# Vector differential rigourous definition

I don't understand how vector differential $$d\vec{r}$$ is defined rigorously. For a differential $$dx$$, it can be defined rigorously through differential geometry, where $$dx$$ is interpreted as a covector. However this view doesn't seem to work for $$d\vec{r}$$. For example, in Cartesian coordinates $$d\vec{r} = dx\space \vec{e_x} + dy\space \vec{e_y}$$. I can understand $$dx + dy$$ as a one form, but I don't know how to interpret $$dx\space \vec{e_x} + dy\space \vec{e_y}$$.

I'm coming from curvilinear coordinates wikipedia article, where $$d\vec{r}$$ is used extensively to get result that helps prove vector operators in non-Cartesian coordinate system.

It seems like you know some differential geometry, so I would recommend you read Loomis and Sternberg's book Advanced Calculus. In appendix II of chapter $$11$$, they introduce the notion of a vector valued differential form. The definition is as follows:

Let $$M$$ be a differentiable manifold, and $$E$$ a Banach space over $$\Bbb{R}$$. An $$E$$-valued exterior differential form on $$M$$, of degree $$p$$, is a function $$\omega$$ which assigns to each $$x \in M$$, a function \begin{align} \omega(x): \underbrace{(T_xM) \times \dots \times (T_xM)}_{p \text{ times}} \to E, \end{align} whereby $$\omega(x)$$ is (continuous) multilinear and alternating.

Typically when we discuss differential forms, we take $$E= \Bbb{R}$$. Hence, we get the notion of a 1-form like $$dx,dy,dz$$. If instead we only assume that $$E$$ is a finite-dimensional real vector space, then by choosing a basis $$\{e_1, \dots, e_n\}$$ for $$E$$, we can uniquely write every $$E$$-valued exterior differential form $$\omega$$ as $$$$\omega = \sum_{i=1}^n \omega_ie_i$$$$ where $$\omega_i$$ are $$\Bbb{R}$$-valued exterior differential forms (i.e the usual kind which you might be used to). In such a case, we might write the form $$\omega$$ in vector notation as $$(\omega_1, \dots, \omega_n)$$ (again, refer to the book for a slightly more detailed explanation).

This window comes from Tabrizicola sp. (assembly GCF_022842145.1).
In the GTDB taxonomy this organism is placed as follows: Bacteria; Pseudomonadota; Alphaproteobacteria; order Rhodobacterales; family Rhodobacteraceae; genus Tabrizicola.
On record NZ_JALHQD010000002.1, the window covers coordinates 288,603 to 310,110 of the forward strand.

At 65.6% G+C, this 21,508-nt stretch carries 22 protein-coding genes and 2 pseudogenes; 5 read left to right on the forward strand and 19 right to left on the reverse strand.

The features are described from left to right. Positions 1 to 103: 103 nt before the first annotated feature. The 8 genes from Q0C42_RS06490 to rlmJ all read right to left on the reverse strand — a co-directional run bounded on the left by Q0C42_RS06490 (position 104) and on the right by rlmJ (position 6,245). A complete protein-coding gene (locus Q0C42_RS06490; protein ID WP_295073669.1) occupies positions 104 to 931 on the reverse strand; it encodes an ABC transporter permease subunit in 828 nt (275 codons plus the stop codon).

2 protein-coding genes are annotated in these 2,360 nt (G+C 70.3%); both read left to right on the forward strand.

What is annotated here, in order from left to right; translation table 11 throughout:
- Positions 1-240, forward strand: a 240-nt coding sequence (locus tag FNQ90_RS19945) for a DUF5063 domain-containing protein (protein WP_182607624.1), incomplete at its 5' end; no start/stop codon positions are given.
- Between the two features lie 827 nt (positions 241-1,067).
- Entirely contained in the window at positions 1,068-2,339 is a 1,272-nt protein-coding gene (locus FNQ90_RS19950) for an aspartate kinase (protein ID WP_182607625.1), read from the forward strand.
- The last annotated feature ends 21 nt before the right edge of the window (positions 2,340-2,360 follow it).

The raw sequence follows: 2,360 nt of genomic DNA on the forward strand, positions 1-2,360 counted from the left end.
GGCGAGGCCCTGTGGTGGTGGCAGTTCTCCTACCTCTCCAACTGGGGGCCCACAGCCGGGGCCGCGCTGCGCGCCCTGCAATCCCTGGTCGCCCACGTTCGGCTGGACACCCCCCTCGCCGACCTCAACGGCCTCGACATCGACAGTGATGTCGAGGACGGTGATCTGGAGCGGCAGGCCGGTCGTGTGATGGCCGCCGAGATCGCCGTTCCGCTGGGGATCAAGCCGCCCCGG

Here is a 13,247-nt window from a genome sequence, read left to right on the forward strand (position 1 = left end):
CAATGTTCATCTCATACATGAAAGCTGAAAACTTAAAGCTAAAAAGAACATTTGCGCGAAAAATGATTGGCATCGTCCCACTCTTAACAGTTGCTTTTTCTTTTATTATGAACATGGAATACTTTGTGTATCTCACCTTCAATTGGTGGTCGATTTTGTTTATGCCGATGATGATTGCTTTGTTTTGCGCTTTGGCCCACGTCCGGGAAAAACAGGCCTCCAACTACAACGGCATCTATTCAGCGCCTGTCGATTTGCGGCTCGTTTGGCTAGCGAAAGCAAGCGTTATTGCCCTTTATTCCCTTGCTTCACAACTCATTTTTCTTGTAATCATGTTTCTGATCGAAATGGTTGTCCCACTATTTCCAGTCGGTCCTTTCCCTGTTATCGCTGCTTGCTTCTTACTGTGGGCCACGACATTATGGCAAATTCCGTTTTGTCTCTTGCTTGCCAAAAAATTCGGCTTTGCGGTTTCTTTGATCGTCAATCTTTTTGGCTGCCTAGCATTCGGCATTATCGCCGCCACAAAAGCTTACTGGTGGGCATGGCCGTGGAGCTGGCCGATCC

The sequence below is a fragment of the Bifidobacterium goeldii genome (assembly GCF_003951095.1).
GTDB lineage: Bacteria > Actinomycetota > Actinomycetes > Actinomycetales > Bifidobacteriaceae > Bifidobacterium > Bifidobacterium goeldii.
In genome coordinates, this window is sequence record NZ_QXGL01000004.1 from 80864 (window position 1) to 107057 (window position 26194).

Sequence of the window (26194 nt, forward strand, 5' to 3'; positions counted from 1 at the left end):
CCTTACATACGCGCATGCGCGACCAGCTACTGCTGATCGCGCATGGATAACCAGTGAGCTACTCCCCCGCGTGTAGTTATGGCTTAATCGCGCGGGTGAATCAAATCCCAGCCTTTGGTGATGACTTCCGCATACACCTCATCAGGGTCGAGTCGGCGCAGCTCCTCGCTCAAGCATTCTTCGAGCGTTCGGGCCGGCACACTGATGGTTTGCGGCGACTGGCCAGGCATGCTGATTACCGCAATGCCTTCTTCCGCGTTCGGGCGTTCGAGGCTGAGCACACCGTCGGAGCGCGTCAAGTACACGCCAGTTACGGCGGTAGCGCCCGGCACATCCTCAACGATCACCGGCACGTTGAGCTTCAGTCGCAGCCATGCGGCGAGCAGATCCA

A concrete example can be when $$E = \Bbb{R}^2$$, and we choose the standard basis $$e_1,e_2$$. Then, once we have the real-valued 1-forms $$dx$$ and $$dy$$, we can define the vector-differential form $$d\boldsymbol{r}$$ as $$$$d\boldsymbol{r} := dx \cdot e_1 + dy \cdot e_2 = (dx,dy)$$$$ where the symbols have the meaning as explained above.

• Thank you for your answer. Can you explain how the result in curvilinear coordinates wiki article can be derived? In that article the difference is the basis is not global. E.g. In polar coordinate system, the basis at each point is different. But nevertheless the result still looks like it is using $d\vec{r}$ as a differential form. Here is the link: en.wikipedia.org/wiki/… – Rui Liu Jun 28 '19 at 18:16
• @RuiLiu unfortunately, I'm just starting to learn differential geomtery, and I find the classical notations/language used in that article extremely extremely confusing (it even says on the wikipedia page that the article has several issues) For instance, a lot of terms in the article are not even properly defined. Also, I don't have a firm enough understanding of differential geometry to make the "translation" between the vague classical manner of speaking and the more modern/abstract terminology, so I'm afraid I can't help you beyond this. – peek-a-boo Jun 28 '19 at 20:48
• Thank you anyway! – Rui Liu Jun 29 '19 at 10:10
• Hi @peek-a-boo. Regarding the wikipedia page on curvilinear coordinates, I think I now get a rather satisfactory understanding. If you're interested, I have posted my answer here math.stackexchange.com/a/3278237/459936 – Rui Liu Jun 29 '19 at 22:58

I think I now understand it a bit more. To answer this question, I don't $$d\mathbf{r}$$ is a differential form.